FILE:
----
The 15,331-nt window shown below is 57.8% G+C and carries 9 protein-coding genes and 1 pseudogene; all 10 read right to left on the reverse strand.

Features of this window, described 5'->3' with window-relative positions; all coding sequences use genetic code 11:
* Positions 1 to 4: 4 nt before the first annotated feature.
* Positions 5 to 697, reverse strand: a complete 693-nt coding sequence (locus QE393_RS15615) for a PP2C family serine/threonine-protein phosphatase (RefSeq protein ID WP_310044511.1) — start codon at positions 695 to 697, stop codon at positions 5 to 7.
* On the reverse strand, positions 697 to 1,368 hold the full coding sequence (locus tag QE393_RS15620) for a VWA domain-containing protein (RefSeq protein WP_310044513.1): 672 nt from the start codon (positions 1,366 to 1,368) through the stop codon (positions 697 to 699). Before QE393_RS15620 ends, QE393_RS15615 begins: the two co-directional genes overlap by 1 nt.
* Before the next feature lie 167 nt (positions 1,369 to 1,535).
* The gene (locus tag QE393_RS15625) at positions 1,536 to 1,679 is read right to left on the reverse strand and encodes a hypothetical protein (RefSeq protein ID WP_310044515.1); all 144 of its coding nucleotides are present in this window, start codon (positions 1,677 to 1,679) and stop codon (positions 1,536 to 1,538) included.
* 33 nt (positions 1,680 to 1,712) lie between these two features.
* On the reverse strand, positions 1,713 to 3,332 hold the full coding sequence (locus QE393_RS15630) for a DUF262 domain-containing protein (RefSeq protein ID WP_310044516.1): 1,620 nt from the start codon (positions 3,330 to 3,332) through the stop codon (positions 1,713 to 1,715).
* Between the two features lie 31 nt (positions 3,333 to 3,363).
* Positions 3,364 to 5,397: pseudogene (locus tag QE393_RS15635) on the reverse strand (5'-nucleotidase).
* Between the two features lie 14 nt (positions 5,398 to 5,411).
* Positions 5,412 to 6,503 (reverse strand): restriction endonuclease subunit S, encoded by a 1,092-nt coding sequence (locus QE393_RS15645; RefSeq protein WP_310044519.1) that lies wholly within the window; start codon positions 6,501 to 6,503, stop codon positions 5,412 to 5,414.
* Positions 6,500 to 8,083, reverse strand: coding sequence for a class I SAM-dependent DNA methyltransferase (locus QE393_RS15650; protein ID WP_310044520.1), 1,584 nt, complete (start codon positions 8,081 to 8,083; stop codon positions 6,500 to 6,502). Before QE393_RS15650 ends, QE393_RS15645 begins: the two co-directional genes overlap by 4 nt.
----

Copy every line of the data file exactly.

The 15,331-nt window shown below is 57.8% G+C and carries 9 protein-coding genes and 1 pseudogene; all 10 read right to left on the reverse strand.

Features of this window, described 5'->3' with window-relative positions; all coding sequences use genetic code 11:
* Positions 1 to 4: 4 nt before the first annotated feature.
* Positions 5 to 697, reverse strand: a complete 693-nt coding sequence (locus QE393_RS15615) for a PP2C family serine/threonine-protein phosphatase (RefSeq protein ID WP_310044511.1) — start codon at positions 695 to 697, stop codon at positions 5 to 7.
* On the reverse strand, positions 697 to 1,368 hold the full coding sequence (locus tag QE393_RS15620) for a VWA domain-containing protein (RefSeq protein WP_310044513.1): 672 nt from the start codon (positions 1,366 to 1,368) through the stop codon (positions 697 to 699). Before QE393_RS15620 ends, QE393_RS15615 begins: the two co-directional genes overlap by 1 nt.
* Before the next feature lie 167 nt (positions 1,369 to 1,535).
* The gene (locus tag QE393_RS15625) at positions 1,536 to 1,679 is read right to left on the reverse strand and encodes a hypothetical protein (RefSeq protein ID WP_310044515.1); all 144 of its coding nucleotides are present in this window, start codon (positions 1,677 to 1,679) and stop codon (positions 1,536 to 1,538) included.
* 33 nt (positions 1,680 to 1,712) lie between these two features.
* On the reverse strand, positions 1,713 to 3,332 hold the full coding sequence (locus QE393_RS15630) for a DUF262 domain-containing protein (RefSeq protein ID WP_310044516.1): 1,620 nt from the start codon (positions 3,330 to 3,332) through the stop codon (positions 1,713 to 1,715).
* Between the two features lie 31 nt (positions 3,333 to 3,363).
* Positions 3,364 to 5,397: pseudogene (locus tag QE393_RS15635) on the reverse strand (5'-nucleotidase).
* Between the two features lie 14 nt (positions 5,398 to 5,411).
* Positions 5,412 to 6,503 (reverse strand): restriction endonuclease subunit S, encoded by a 1,092-nt coding sequence (locus QE393_RS15645; RefSeq protein WP_310044519.1) that lies wholly within the window; start codon positions 6,501 to 6,503, stop codon positions 5,412 to 5,414.
* Positions 6,500 to 8,083, reverse strand: coding sequence for a class I SAM-dependent DNA methyltransferase (locus QE393_RS15650; protein ID WP_310044520.1), 1,584 nt, complete (start codon positions 8,081 to 8,083; stop codon positions 6,500 to 6,502). Before QE393_RS15650 ends, QE393_RS15645 begins: the two co-directional genes overlap by 4 nt.